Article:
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5:02 pm
Sat January 19, 2013

Janis Joplin: The Queen Of Rock

Originally published on Sat January 19, 2013 7:25 pm

Transcript

JACKI LYDEN, HOST:

If you're just tuning in, this is WEEKENDS on ALL THINGS CONSIDERED from NPR News. I'm Jacki Lyden. And it's time now for music. Today, a major musical birthday.

(SOUNDBITE OF SONG, "PIECE OF MY HEART")

JANIS JOPLIN: (Singing) I want you to come on, come on...

LYDEN: Janis Joplin would have turned 70 years old on this day.

(SOUNDBITE OF SONG, "PIECE OF MY HEART")

JOPLIN: (Singing) And take it, take another little piece of my heart now, baby.

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World
5:02 pm
Sat January 19, 2013

Standoff Over Hostages Continues In Algeria

Originally published on Sat January 19, 2013 7:25 pm

Transcript

JACKI LYDEN, HOST:

It's WEEKENDS on ALL THINGS CONSIDERED from NPR News. I'm Jacki Lyden. An international hostage drama has come to an end in Algeria. After four days, the Algerian army ended the bloody siege of a remote oil and gas facility where Islamist militants were holding dozens of Western hostages. The brutal assault was launched Thursday morning. Many people are dead, up to 23 captives and at least 30 Islamists, according to the Algerian state media.

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The Two-Way
9:45 am
Sat January 19, 2013

Hostages, Militants Reported Dead In Algerian Assault

British Defense Minister Philip Hammond (left) and U.S. Defense Secretary Leon Panetta hold a joint press conference on the Algerian hostage crisis Saturday in London.
Leon Neal AFP/Getty Images

Originally published on Sat January 19, 2013 6:51 pm

The four-day standoff in the Algerian desert came to a bloody end Saturday morning when Algerian forces stormed the gas plant where Islamist militants were holding foreign hostages.

Seven hostages were killed in the assault, as were 11 militants, Algeria's state media reported. In total, 32 militants and 23 other people died in the conflict, the Algerian interior ministry said in a statement.

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Fresh Air Weekend
9:03 am
Sat January 19, 2013

Fresh Air Weekend: Ben Affleck And Dustin Hoffman

Ben Affleck as Tony Mendez in Argo. Affleck also directed the film, which is based on events surrounding the Iran hostage crisis of 1979.
Keith Bernstein Warner Brothers

Originally published on Sat January 19, 2013 11:59 am

Fresh Air Weekend highlights some of the best interviews and reviews from past weeks, and new program elements specially paced for weekends. Our weekend show emphasizes interviews with writers, filmmakers, actors and musicians, and often includes excerpts from live in-studio concerts. This week:

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Shots - Health News
6:32 am
Sat January 19, 2013

Inching Closer To The Demise Of A Stubborn Parasitic Worm

A boy with multiple Guinea worms sits outside a containment center in northern Ghana, February 2007.
Wes Pope Chicago Tribune/MCT /Landov

What's the big fuss about Guinea worm, a parasite that now infects just a few hundred people? Well, the public health community finally has the nasty bug's back against the wall.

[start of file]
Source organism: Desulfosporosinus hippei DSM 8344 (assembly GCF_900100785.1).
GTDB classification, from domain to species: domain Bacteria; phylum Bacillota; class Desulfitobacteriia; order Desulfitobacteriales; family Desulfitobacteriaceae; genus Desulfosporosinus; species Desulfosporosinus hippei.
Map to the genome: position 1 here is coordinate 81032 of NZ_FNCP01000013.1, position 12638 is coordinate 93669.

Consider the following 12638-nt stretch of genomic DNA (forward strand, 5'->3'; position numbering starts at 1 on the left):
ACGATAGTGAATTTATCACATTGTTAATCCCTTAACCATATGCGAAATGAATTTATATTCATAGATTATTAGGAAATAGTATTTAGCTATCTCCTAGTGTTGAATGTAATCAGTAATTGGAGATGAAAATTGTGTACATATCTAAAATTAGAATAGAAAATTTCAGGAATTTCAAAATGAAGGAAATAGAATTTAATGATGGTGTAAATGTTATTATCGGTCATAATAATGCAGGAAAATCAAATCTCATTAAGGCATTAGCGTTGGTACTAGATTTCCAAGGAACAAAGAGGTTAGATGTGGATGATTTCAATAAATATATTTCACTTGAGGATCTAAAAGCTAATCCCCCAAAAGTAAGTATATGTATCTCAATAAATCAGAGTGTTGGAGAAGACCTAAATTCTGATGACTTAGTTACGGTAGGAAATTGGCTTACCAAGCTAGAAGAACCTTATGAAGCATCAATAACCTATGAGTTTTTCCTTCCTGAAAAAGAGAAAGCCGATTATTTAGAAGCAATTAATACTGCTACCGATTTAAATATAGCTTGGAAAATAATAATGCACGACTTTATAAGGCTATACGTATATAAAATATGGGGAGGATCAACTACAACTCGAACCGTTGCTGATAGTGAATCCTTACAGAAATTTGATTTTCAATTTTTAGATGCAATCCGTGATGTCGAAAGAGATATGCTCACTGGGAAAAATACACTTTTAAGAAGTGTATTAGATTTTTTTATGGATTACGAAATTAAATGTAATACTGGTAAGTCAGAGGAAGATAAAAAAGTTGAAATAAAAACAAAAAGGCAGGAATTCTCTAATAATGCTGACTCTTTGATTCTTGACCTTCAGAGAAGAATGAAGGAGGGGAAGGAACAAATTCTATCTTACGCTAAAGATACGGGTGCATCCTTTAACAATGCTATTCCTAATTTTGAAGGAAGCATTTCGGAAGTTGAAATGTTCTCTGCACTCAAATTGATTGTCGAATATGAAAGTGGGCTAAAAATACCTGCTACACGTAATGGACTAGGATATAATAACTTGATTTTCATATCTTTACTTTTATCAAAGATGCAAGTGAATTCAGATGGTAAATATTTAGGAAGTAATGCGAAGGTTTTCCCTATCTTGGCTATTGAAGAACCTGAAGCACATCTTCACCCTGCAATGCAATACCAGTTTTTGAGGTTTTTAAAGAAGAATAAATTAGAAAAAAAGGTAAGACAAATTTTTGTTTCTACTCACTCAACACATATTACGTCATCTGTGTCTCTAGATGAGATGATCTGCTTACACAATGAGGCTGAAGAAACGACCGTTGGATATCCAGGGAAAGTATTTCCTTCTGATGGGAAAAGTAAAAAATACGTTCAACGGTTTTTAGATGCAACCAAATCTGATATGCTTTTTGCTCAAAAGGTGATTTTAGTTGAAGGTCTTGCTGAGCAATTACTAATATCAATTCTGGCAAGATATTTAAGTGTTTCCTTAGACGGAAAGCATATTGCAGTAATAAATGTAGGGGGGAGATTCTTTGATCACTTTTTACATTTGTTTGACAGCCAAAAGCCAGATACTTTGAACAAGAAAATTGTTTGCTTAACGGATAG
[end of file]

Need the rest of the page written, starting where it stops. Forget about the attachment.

There were only 542 cases of Guinea worm worldwide last year, the Carter Center said this week. That's 48 percent less than in 2011. And it's a mere blip compared to the 3.5 million cases back in 1986.

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It's All Politics
5:53 am
Sat January 19, 2013

Inaugural Hijinks: 10 Odd Photos From Ceremonies Past

Scott Stewart AP

The presidential inauguration is a solemn and important occasion, of course, steeped in history and pomp. But it's also a time for parades and balls — and, sometimes, a bit of tomfoolery. As we prepare for President Obama's second inauguration on Monday, a look back at a few funny and unusual moments:

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The Salt
5:53 am
Sat January 19, 2013

Inaugural Balls Where Food Isn't An Afterthought

Guests arrive for the Black Tie and Boots Inaugural Ball in Washington back in 2005 to celebrate President Bush's second term.
J. David Ake AP

Like everyone else in Washington, D.C., right now, we're gearing up for the long inaugural weekend, bracing ourselves for various events and balls around town that can be thrilling, patriotic, touristy and traffic-jamming, all at the same time.

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It's All Politics
5:52 am
Sat January 19, 2013

From The Archives: Inaugural Firsts, Ball Gowns And JFK

President John F. Kennedy delivers his inaugural address after taking the oath of office on Jan. 20, 1961.
AP

As we prepare for President Obama's second inauguration on Monday, we've been looking back through our coverage of inaugurations past. (And it's reminded us that a lot has changed, even from just four years ago.) Along the way, we ran across a few memorable features that we thought worth revisiting.

Inaugural Firsts

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Inauguration 2013
5:38 am
Sat January 19, 2013

Turning The 'Day Of Service' Into A Longer Commitment

Chelsea Clinton makes cards with 8-year-old Addison Rose on the National Mall on Saturday as part of the National Day of Service events. Clinton, daughter of former President Bill Clinton and Secretary of State Hillary Clinton, is the honorary chair of the National Day of Service.
Steve Helber AP

Originally published on Sat January 19, 2013 1:39 pm

This weekend, hundreds of thousands of people — including President Obama and his family — are participating in volunteer activities around the country. Saturday's National Day of Service kicks off the president's second inauguration and honors the Rev. Martin Luther King Jr.'s birthday.

As budgets tighten and personal schedules fill, nonprofits are looking for new ways to attract extra helpers, and organizers for the national event hope it will lead to a permanent boost in volunteerism.

Willingness To Give Back